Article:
To refer to Chadwick’s songs as ‘sad,’ would be a massive understatement. Devoid of metaphor and no obtuse language to hide behind, her blatant and explicit transmissions emanate alongside a lonely piano that provides the barren backdrop to lyrics that bounce, stumble and stretch across verses, often unravelling out of tune with flailing fragility. At her most despondent, Chadwick’s voice is reminiscent of Nico’s dark and distant vocal stylings, but let the song unfurl and you’ll hear Chadwick’s voice is far more dynamic and emotive.

‘People often throw the word catharsis around when they talk about my music,’ she says,  ‘but I don’t think that’s right. Catharsis implies you do it and then you feel refreshed and can move on from it. I don’t feel like that. I feel that something I can do is express what I’m feeling in a way where people are able to connect with it. That’s what’s enjoyable to me. That’s worthwhile for people to do. But in terms of vulnerability, usually, I’m pretty fine with it. I try to manage it without it being too gratuitous or too exploitive, but I always wanted it to mean something and be worthwhile in the world. Even playing live, I try to make my banter pretty long and make jokes because I know it’s pretty bleak material.’

And it’s here that Chadwick does the seemingly impossible. Somehow, despite all the brutal honesty and pain captured on her recordings, Sarah Mary Chadwick is able to add just a little bit of humour to take the edge off. Whether it’s the cheeky album title or the lighthearted exchange between Chadwick and the EMT following her suicide attempt, Chadwick’s nuanced delivery is able to bring a smile to the heaviest of lines. Verses like And I didn’t call my mom/’cause I hate that bitch are built up and delivered like uncomfortable punch lines as she catches you by surprise by taking serious songs to an extreme you would never expect.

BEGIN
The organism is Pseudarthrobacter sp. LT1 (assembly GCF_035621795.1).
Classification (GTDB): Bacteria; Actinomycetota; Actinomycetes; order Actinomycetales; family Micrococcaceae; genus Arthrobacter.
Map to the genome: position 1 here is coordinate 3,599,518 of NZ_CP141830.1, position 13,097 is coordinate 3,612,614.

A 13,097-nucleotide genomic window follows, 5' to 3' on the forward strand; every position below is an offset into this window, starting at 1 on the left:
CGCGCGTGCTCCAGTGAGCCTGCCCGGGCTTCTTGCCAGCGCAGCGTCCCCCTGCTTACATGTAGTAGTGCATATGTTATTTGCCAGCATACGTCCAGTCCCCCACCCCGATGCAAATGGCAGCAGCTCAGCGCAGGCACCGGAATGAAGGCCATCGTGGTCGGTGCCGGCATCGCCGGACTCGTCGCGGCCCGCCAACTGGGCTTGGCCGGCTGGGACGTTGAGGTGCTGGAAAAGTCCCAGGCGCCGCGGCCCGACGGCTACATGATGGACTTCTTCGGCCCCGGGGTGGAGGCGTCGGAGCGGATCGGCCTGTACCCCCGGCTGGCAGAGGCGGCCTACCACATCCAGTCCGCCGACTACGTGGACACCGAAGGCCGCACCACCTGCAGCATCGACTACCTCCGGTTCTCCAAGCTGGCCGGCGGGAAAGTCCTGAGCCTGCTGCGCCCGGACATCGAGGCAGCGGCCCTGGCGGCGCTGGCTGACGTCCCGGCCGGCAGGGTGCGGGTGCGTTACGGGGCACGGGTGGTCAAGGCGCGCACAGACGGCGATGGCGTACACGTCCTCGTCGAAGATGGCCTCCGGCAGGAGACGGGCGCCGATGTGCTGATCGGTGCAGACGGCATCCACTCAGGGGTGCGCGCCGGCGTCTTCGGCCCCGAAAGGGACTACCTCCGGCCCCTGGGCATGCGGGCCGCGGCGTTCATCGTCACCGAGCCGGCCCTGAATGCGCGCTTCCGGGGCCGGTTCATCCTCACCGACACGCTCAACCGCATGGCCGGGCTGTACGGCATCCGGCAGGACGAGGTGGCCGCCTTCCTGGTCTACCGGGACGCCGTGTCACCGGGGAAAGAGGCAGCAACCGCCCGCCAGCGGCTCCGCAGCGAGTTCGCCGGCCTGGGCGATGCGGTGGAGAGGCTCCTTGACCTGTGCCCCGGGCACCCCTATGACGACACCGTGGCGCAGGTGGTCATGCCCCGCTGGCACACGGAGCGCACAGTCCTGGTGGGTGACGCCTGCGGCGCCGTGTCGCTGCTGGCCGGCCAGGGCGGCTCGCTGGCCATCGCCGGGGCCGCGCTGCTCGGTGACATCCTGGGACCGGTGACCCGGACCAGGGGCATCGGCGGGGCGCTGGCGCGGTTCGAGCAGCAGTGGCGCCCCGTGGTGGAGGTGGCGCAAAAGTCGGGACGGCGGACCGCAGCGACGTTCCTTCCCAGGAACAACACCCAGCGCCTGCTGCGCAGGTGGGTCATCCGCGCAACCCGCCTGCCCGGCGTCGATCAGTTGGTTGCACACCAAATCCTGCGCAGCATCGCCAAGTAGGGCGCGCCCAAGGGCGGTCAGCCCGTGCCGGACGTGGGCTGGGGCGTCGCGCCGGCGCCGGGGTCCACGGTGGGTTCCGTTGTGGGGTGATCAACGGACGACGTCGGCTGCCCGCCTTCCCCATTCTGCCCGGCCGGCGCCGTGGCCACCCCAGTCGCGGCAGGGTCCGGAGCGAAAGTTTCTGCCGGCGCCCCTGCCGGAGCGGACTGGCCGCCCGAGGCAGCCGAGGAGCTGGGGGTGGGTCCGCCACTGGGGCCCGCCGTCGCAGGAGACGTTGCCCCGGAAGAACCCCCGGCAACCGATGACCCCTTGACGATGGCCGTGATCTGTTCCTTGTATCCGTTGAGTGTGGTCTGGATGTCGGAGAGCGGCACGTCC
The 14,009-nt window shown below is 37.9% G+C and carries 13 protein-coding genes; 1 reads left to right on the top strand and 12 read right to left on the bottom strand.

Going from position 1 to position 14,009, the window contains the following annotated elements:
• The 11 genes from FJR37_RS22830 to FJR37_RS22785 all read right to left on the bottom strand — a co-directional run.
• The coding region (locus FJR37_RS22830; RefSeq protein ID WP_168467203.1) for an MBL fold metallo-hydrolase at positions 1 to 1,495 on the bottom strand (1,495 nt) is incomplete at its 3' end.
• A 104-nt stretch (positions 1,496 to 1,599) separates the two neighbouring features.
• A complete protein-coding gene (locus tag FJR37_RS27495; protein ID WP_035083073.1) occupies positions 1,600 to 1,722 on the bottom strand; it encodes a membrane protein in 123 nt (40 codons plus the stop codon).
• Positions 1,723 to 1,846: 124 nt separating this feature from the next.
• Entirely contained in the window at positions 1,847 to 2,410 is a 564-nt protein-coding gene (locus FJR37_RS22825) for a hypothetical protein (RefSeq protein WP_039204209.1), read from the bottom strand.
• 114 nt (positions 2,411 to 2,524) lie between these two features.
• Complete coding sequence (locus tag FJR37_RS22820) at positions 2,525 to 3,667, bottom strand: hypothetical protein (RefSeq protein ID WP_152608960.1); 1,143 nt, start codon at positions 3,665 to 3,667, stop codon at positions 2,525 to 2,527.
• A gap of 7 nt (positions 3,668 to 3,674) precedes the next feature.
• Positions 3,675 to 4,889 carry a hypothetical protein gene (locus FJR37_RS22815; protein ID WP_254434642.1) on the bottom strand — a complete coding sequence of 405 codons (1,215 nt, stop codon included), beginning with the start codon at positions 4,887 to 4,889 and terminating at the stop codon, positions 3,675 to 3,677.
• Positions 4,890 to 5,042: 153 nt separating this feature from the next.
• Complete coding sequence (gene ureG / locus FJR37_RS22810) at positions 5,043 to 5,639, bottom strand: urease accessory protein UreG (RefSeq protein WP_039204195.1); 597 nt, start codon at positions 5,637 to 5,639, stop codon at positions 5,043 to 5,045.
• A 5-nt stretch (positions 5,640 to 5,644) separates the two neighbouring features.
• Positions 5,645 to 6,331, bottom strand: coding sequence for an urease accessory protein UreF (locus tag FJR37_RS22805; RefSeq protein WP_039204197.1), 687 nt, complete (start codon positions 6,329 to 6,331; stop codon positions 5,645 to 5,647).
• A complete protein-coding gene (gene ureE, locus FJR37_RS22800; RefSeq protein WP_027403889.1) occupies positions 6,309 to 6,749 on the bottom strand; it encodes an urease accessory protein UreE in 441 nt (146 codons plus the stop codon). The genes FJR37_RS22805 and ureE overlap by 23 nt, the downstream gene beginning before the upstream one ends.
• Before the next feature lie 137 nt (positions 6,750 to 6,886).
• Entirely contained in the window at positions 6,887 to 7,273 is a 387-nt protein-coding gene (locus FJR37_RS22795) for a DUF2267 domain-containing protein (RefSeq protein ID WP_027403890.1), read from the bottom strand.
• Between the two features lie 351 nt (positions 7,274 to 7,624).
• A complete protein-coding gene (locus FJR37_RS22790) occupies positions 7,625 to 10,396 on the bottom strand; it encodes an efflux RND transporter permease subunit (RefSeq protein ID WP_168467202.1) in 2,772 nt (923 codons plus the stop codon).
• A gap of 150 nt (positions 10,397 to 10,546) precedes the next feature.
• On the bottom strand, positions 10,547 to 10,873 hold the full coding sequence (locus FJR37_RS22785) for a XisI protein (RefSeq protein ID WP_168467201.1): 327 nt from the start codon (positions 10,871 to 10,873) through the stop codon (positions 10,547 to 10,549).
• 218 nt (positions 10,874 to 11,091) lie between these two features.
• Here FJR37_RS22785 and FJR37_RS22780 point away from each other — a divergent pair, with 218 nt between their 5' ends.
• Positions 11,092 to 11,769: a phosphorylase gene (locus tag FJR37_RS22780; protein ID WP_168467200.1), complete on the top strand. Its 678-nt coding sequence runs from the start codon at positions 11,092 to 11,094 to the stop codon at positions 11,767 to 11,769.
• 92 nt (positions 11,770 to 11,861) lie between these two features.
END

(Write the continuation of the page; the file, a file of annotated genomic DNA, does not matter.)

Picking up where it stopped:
‘I can’t remember if I did it on purpose, or in retrospect, but I do feel that some of it is funny. A few months before Covid, I was playing those songs live and kept crying on stage. It was just too much. It’s too big for audiences and it’s too big for me. Whether it was unconsciously or not, it is pretty strange for me to sing “And I don’t call my mom, cause I hate that bitch” and have people applauding and laughing. It is very funny to me. I played that song the other night and people laughed, so I stopped in the middle of it and told them “she’s fucking crazy.”‘

So now that Chadwick’s mood has changed, will the songs? ‘As far as songwriting goes, I think it would be disingenuous for me to not write exactly about what is exactly going on. Whether it’s happy or sad, I think that’s the end game really. Now it’s five years later, I want to put as much of a lid on that as I can and move on. Also, it doesn’t really feel the same now as I did then either. I did some recording on the weekend and I really want to make songs that are multidimensional. Songs you can listen to when you’re sad or you’re happy… multifaceted songwriting. With the Ennui record, I think it’s good, it is what I wanted it to be… but it is a fucking dirge. I think that now I’m in a better place and more capable of getting more elements and variations into different kinds of songs.’